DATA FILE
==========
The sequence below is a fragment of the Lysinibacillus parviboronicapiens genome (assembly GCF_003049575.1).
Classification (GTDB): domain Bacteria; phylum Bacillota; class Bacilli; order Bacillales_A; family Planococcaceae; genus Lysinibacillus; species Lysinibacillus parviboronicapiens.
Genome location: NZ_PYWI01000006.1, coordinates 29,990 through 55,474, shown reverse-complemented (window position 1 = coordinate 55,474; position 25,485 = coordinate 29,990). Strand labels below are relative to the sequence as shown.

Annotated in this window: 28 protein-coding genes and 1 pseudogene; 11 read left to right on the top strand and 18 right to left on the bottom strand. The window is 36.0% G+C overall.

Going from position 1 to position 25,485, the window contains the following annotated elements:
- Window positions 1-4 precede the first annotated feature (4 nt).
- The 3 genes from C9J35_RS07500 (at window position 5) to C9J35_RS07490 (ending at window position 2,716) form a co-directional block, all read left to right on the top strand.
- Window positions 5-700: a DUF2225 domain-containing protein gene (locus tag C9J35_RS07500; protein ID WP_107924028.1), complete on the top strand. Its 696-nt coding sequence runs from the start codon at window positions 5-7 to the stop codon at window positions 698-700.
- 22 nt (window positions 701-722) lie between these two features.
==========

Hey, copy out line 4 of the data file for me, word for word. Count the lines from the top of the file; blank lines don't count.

Annotated in this window: 28 protein-coding genes and 1 pseudogene; 11 read left to right on the top strand and 18 right to left on the bottom strand. The window is 36.0% G+C overall.